[Pharo-project] Popularity of Smalltalk in Software Industry

Camillo Bruni camillo.bruni at inria.fr
Thu May 5 17:47:18 CEST 2011


On 2011-05-05, at 17:39, Cédrick Béler wrote:

> 
> Le 5 mai 2011 à 17:32, Toon Verwaest a écrit :
> 
>> On 05/05/2011 05:26 PM, Cédrick Béler wrote:
>>> 
>>>> Lastly, most Smalltalk systems are image based...
>>> 
>>> ...which makes you feel the system is "alive", hence one **huge benefit** of Smalltalk: its debugger which enables on the fly debbuging... and also test driven development (real one [1]) where you can run incomplete code and code what's missing iteratively when you need it (Smalltalk is a live system, not only a language as somebody said lately).
>>> 
>>> Cédrick
>>> 
>>> [1] see in particular this webcast: http://www.pharocasts.com/2010/01/starting-with-sunit-and-debugger.html
>> Seriously ... these points in favor of the image are so m00t. Lets see how it would work without an image:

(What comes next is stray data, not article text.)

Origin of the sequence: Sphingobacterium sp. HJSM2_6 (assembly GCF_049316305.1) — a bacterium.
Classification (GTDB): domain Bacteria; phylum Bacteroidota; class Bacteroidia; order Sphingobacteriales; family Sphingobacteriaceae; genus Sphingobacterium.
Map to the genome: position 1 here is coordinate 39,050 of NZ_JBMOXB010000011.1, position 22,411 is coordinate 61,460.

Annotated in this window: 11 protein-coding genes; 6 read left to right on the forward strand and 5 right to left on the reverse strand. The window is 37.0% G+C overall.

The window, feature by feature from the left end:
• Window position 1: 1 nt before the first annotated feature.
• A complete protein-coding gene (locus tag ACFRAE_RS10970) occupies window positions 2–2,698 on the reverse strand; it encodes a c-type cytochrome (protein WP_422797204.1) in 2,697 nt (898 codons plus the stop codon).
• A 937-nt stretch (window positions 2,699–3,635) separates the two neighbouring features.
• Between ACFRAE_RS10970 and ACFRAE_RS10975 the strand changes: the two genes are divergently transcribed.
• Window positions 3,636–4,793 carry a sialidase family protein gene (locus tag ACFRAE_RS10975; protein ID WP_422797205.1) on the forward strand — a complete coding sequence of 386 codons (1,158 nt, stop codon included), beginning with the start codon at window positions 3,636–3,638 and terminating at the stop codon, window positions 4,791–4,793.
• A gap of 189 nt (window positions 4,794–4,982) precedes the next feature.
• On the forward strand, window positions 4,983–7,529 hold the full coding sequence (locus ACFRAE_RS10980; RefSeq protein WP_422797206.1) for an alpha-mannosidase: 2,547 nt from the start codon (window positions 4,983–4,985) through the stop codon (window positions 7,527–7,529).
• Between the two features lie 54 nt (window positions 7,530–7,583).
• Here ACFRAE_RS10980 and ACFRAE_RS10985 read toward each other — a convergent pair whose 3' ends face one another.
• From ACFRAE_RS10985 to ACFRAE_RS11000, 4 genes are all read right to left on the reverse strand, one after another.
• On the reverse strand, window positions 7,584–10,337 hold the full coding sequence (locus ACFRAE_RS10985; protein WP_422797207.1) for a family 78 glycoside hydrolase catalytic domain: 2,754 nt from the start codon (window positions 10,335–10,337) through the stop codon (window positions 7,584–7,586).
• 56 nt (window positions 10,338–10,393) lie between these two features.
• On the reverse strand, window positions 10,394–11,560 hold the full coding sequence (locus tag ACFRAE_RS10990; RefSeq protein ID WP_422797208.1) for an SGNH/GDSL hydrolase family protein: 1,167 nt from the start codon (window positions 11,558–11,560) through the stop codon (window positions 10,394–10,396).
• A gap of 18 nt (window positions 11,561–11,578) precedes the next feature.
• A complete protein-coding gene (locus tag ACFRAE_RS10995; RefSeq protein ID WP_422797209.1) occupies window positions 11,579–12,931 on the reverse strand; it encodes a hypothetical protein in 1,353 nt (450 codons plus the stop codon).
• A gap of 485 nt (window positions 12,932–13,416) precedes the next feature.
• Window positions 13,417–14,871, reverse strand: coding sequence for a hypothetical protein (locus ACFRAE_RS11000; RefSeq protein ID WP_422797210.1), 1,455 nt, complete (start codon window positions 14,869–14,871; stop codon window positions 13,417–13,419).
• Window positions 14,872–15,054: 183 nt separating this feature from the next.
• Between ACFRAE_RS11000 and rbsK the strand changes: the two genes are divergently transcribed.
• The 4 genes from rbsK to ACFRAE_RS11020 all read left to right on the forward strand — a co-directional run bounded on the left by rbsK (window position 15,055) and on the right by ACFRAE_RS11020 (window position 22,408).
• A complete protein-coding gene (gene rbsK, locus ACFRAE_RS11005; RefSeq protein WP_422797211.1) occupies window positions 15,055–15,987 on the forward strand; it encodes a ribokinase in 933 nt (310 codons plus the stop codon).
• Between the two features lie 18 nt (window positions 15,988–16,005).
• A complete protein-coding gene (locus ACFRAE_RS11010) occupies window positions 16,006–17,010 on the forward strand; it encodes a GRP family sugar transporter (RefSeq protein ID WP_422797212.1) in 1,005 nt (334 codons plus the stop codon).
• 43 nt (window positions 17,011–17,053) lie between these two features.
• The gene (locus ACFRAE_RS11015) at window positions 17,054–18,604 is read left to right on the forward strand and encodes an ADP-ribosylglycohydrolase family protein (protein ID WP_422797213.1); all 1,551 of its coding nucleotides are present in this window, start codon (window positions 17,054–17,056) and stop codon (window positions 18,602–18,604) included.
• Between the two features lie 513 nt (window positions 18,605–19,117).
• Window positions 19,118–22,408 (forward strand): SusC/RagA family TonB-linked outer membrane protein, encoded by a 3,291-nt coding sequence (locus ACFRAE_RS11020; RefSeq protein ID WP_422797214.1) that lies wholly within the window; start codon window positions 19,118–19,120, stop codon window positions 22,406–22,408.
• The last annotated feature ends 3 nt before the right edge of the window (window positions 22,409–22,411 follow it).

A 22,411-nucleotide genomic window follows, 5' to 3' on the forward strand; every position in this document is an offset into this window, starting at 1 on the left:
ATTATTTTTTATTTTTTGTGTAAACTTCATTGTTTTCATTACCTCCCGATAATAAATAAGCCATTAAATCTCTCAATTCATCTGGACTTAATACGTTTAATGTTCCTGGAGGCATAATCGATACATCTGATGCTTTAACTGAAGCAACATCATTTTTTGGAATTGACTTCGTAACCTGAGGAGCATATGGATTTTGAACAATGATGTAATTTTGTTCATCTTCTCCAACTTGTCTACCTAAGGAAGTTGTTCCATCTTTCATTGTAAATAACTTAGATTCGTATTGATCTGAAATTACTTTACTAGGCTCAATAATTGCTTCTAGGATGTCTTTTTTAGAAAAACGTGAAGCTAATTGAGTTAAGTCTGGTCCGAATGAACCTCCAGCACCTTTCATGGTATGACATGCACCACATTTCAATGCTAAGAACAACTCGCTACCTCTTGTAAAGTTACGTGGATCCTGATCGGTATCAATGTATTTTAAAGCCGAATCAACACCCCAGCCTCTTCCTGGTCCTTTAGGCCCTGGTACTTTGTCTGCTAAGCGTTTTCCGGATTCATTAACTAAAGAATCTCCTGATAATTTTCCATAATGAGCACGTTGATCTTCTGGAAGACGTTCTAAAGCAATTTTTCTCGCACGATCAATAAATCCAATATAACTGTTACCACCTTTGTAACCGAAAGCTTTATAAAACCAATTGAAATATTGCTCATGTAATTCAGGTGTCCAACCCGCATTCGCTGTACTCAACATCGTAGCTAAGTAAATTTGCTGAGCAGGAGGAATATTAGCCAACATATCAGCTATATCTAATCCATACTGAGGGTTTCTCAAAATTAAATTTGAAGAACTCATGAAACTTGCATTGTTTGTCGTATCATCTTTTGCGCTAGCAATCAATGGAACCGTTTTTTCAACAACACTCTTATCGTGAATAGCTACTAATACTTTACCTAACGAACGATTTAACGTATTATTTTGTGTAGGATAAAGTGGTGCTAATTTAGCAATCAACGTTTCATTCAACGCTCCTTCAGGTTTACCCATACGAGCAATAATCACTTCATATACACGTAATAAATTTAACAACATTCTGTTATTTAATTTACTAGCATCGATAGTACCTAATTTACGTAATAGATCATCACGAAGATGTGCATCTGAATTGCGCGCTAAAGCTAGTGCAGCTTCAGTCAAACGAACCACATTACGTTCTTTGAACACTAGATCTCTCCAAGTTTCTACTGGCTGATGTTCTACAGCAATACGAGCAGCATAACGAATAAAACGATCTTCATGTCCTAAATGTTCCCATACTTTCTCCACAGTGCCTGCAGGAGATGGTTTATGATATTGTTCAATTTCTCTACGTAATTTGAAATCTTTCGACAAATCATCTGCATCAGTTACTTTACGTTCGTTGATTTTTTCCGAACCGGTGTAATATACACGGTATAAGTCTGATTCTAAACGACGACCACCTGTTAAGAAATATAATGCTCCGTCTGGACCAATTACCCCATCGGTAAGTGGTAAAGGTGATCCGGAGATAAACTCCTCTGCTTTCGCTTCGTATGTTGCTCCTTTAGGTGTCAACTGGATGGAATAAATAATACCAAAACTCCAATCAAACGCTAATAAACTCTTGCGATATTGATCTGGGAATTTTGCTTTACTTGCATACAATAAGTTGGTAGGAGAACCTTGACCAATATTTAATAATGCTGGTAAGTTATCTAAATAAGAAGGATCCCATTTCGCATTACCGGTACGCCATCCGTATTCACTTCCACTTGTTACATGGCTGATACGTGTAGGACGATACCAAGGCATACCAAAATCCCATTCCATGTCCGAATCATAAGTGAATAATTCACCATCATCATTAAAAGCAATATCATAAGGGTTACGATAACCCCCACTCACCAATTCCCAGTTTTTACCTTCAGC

>> 
>> I write a C application which I link to GCC. Now I run GDB on my application, and while running I have the whole GCC compiler collection at my disposal while running. While debugging (at some breakpoint) I just let the GCC library compile some C code for me; I turn on the executable flag and whooptidoo, I have a Smalltalk like debugger for C.
>> 
>> This is totally unrelated to having an image; it's just a great debugger implementation. 2 completely different things. No reason why this wouldn't work for C; except for the fact that they didn't do it yet (those lazy bastards).
> 
> ok, true :)
> 
> but, it's not only the debugger... getting senders, implementers, class that use it, methods that contains this word, ...
> of course, this is doable with files (see eclipse *sigh*), but I prefer the snappy feeling of an image for that...

the snappiness could be easily achieved with a fulltext search index (just look how fast spotlight works on a couple of millions of files on my machine...)
The main issue of the image, is that it locks you out, making it close to impossible to use other tools than smalltalk.
Though the nice thing about the image is that you can start up your IDE in less than a second, and again, this is not necessarily linked to Smalltalk and could be achieved for C programs as well. 


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